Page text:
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Yes, but I guess the expression "studying books" has never been very popular. I think I'll drop it from my repertoire. – dotslash Jan 13 '13 at 6:03
Thanks for boosting my confidence! But I can't overlook the fact that the opinion is sharply divided on this. I think I'll file it my memory as another of those "gray areas". – dotslash Jan 13 '13 at 6:10
By the way, can you show some examples where "studying books" is used by authoritative sources? – dotslash Jan 13 '13 at 6:12
Studying a book is not related to studying books. There's plenty of semantic difference. That example is not relevant and could effectively distract from the question. – Kris Jan 13 '13 at 6:22
I agree with @Kris. While statistical analysis can be misleading in general, here we are doing a straight count of two very specific and well understood phrases. Introducing "this" and "that" will just complicate matters. Anyway, please let's not argue about this. :) – dotslash Jan 13 '13 at 6:29

The Oxford English Dictionary’s definition 9a of the verb study is ‘To read (a book, a passage, an author) with close attention.’

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The person who chided you must have assumed that by "studying books" you were observing them rather than reading them. While your statement is not wrong, given appropriate context, there are always better ways to put the same point forward to remove such kinds of ambiguity when dealing with people less knowledgeable in English.

Example: "acquired information by referring to books", "acquired information by studying the material in books". All these simply depend on the context of the sentence.

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Firstly, study, used in general speech, includes the idea of 'reading a book', so studying a book would be incorrect.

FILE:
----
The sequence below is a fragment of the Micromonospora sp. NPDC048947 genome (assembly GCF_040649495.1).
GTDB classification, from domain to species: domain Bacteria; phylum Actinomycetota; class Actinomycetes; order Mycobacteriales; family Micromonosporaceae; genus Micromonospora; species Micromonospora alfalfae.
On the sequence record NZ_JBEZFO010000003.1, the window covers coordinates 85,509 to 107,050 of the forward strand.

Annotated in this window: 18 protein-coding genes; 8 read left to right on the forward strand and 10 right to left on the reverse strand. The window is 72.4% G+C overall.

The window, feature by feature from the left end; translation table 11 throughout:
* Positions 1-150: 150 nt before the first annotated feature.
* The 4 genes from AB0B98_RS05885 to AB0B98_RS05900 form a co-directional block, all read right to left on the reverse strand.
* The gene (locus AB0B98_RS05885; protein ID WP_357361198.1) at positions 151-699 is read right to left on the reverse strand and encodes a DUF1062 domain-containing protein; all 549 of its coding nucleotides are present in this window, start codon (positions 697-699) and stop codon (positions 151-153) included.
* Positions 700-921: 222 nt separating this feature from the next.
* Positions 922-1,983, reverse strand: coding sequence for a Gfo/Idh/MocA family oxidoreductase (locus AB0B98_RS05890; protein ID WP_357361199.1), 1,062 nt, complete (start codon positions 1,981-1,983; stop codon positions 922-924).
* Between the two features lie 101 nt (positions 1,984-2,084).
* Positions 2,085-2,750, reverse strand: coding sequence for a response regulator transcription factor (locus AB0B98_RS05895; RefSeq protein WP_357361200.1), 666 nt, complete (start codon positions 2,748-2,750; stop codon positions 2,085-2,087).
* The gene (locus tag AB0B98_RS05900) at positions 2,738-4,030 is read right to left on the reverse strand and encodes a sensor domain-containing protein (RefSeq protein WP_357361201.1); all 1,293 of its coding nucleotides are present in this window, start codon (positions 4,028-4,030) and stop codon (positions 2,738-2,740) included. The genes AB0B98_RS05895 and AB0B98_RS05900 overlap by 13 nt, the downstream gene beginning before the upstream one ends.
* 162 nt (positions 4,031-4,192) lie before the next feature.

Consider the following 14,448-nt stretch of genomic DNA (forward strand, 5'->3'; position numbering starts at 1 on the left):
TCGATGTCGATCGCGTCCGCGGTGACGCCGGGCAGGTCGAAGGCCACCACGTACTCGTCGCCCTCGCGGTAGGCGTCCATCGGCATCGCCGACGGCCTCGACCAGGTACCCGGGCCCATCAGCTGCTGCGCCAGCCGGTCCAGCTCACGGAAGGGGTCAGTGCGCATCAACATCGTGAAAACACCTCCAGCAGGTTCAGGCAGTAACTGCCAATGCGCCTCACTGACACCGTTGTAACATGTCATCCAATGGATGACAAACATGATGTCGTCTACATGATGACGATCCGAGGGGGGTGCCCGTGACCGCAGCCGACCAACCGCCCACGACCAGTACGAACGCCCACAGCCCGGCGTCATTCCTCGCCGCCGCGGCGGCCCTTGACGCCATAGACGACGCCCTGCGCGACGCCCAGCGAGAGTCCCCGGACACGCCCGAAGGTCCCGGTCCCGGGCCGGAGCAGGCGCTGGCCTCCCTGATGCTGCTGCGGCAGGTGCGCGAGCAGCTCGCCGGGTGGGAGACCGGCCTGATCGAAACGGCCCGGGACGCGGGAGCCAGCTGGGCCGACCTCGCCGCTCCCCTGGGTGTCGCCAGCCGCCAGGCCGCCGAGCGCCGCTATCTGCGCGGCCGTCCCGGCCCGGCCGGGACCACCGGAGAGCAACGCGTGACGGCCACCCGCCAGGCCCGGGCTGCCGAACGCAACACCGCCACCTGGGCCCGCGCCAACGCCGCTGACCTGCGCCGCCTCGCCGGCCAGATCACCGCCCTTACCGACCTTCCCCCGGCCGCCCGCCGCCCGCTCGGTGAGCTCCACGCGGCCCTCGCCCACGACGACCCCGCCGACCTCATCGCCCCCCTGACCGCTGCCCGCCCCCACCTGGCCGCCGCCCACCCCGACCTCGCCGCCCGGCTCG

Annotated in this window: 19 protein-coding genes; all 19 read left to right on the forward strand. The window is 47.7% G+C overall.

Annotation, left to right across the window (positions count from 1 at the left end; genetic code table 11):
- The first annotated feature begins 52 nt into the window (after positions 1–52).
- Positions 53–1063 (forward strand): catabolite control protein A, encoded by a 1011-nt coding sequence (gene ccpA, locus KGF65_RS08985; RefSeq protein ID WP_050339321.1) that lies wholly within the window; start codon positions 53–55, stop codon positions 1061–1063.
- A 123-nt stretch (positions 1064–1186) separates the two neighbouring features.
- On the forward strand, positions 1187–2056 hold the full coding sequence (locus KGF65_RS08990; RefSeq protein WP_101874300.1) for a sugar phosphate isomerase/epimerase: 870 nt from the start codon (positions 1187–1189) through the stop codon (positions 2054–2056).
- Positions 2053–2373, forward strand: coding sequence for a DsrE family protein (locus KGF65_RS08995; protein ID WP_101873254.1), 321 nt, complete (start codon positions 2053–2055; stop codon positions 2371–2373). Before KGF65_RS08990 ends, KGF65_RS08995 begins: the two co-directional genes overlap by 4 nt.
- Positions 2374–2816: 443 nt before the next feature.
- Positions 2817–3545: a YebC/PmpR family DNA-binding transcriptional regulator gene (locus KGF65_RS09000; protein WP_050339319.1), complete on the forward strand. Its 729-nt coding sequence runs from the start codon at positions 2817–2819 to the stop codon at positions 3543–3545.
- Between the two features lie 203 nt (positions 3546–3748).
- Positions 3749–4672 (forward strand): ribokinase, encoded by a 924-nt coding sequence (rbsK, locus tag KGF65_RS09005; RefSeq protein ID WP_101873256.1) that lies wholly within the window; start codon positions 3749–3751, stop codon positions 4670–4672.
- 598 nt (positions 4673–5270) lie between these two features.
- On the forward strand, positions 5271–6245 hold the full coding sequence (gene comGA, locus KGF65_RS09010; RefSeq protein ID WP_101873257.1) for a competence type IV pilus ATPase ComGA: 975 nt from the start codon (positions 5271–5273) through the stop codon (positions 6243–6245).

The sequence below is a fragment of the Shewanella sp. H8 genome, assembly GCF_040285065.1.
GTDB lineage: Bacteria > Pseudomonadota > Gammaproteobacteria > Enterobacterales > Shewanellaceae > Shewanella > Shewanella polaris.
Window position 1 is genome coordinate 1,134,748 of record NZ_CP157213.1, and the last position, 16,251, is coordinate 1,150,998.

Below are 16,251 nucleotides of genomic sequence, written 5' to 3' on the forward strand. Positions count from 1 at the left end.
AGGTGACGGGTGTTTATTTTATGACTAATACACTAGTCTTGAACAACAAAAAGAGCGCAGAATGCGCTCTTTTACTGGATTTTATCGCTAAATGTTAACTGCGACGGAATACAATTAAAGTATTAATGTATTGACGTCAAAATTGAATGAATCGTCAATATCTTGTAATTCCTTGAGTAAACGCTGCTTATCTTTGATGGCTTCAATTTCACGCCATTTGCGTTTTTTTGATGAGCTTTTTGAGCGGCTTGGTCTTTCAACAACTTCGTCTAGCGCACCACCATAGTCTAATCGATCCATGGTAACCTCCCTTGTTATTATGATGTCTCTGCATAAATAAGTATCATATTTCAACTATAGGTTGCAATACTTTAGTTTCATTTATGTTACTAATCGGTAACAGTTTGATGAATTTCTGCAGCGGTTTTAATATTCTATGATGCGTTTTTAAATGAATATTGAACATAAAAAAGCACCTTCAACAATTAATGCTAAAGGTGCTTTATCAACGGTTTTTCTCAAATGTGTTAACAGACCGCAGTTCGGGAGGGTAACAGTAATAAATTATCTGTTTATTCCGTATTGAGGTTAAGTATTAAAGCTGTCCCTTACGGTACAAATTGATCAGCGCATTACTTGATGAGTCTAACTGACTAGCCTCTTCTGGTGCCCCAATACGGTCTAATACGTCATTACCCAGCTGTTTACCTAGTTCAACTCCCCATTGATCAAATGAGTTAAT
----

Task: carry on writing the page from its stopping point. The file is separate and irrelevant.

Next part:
stud·y /ˈstədē/
Noun The devotion of time and attention to acquiring knowledge on an academic subject, esp. by means of books.
Verb Devote time and attention to acquiring knowledge on (an academic subject), esp. by means of books.
[emphasis mine]

Furthermore, the phrase studying books fails to convey a focused idea: Are you talking about the process of studying, or are you emphasizing the use of books, for acquiring information? Saying 'studying books' mixes the two elements. Say instead:

...acquiring information by study(ing). — to mean 'by reading books' or by other forms of 'research'.

...acquiring information by reading books. — to mean using books for the purpose.

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Brilliant answer! I guess that's the point. Studying a book and studying a face convey two different things. As I see it, general usage is more inclined toward "reading books". Another day, another lesson! – dotslash Jan 13 '13 at 6:01
@JasonBourne Hmmm, looks like consensus is not in my luck today! But on what should we base our judgment? Ngram also shows that practically no one uses "studying books". I know it's not about correct or incorrect, but looking at contemporary usage I think this answer comes the closest to explaining the reasoning. – dotslash Jan 13 '13 at 6:08